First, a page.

Source: Radiology Business | Marty Stempniak  | April 2, 2020

Imaging leaders in the United States are warning of possible shortages of a crucial isotope needed for diagnostic imaging because of the coronavirus crisis.

In an April 1 alert to members, the American Society of Nuclear Cardiology said its monitoring supply shortages of Mo-99 “more closely than ever” during the pandemic. The vigilance comes following an announcement from Nuclear Medicine Europe that halted flights in and out of South Africa recently interrupted a bulk shipment of the material.

“Other options, such as charter flights, are being explored,” ASNC advised members. “On a positive note, [Nuclear Medicine Europe] said that other reactors have been able to maintain operation and production while protecting staff with additional measures,” the group added.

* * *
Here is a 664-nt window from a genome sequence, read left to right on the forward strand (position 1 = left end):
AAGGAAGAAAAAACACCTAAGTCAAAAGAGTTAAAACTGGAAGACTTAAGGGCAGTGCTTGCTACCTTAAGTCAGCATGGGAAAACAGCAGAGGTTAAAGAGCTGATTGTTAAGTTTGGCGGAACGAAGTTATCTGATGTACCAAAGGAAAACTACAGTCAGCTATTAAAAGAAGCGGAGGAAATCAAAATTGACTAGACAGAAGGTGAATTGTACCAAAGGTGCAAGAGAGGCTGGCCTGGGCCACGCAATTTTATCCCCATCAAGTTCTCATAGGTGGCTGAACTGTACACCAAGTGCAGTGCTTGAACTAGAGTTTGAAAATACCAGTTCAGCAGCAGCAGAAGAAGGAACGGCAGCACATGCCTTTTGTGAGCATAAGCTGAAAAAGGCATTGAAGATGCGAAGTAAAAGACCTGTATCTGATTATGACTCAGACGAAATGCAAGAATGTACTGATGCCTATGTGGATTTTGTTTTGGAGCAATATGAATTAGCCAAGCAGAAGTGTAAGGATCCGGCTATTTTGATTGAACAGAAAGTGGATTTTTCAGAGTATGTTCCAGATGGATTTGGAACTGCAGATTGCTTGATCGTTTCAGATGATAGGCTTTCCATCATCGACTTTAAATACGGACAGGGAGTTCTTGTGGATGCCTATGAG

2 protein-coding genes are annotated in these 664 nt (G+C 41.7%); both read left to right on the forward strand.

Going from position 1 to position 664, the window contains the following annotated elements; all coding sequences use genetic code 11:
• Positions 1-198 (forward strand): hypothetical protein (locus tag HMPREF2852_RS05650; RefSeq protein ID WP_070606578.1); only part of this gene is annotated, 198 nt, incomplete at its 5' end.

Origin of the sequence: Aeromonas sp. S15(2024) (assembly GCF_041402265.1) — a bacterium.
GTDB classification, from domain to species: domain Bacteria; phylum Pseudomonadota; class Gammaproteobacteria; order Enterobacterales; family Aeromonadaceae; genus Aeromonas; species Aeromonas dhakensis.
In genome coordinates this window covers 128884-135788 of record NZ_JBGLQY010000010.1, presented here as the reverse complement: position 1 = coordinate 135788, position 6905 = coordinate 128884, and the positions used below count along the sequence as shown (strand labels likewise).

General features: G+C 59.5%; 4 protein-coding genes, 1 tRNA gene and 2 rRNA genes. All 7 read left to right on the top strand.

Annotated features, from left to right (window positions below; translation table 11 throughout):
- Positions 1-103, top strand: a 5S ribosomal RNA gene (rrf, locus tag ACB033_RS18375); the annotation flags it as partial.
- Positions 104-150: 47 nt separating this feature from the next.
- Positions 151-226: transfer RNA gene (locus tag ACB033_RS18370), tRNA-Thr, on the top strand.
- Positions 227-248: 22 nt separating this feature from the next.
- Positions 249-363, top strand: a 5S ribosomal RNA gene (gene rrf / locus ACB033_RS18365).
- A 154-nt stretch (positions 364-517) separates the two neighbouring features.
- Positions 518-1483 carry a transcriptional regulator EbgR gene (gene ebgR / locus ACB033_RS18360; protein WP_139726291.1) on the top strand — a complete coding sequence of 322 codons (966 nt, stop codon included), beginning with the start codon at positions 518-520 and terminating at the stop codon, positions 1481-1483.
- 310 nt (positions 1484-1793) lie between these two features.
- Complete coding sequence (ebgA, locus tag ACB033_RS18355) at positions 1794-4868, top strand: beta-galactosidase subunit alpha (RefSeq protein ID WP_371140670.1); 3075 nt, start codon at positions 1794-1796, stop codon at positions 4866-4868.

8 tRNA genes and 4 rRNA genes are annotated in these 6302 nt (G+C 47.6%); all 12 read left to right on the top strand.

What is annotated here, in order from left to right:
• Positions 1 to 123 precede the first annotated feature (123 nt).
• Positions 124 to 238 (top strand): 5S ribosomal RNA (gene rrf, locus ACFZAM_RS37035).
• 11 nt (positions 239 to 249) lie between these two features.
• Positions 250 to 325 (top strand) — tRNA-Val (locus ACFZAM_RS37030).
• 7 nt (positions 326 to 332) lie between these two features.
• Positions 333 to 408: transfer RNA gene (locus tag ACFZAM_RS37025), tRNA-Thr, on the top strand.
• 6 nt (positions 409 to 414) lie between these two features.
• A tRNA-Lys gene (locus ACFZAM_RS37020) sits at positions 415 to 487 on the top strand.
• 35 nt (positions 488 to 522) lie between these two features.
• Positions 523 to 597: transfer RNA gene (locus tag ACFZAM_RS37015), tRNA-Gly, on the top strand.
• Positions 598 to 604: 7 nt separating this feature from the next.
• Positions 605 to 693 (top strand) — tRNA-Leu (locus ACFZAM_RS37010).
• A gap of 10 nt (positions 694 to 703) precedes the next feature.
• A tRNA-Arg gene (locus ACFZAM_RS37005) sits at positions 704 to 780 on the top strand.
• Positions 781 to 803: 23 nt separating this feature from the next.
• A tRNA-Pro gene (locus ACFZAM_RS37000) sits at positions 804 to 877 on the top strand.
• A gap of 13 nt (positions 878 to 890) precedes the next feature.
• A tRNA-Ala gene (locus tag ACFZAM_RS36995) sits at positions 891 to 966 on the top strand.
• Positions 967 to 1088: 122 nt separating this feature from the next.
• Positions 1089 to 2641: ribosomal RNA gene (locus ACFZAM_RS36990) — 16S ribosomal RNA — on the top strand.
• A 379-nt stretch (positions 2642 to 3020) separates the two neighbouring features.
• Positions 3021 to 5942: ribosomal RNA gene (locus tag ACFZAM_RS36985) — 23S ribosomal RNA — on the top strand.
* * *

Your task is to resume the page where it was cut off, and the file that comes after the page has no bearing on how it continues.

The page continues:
The Society of Nuclear Medicine and Molecular Imaging similarly notified its members on March 31. And the ASNC’s post follows an earlier update from the group mid-March.

Leaders with the cardiology society said they are also monitoring recommendations from the Centers for Disease Control and Prevention and World Health Organization and are remaining in “close contact” with industry partners regarding the potential for travel bans to further disrupt Mo-99 deliveries. More than 80% of nuclear imaging procedures in the U.S. require Technetium-99m—which is derived from its parent radioisotope Mo-99, according to the Food and Drug Administration.

You can read the entire letter from Nuclear Medicine Europe here.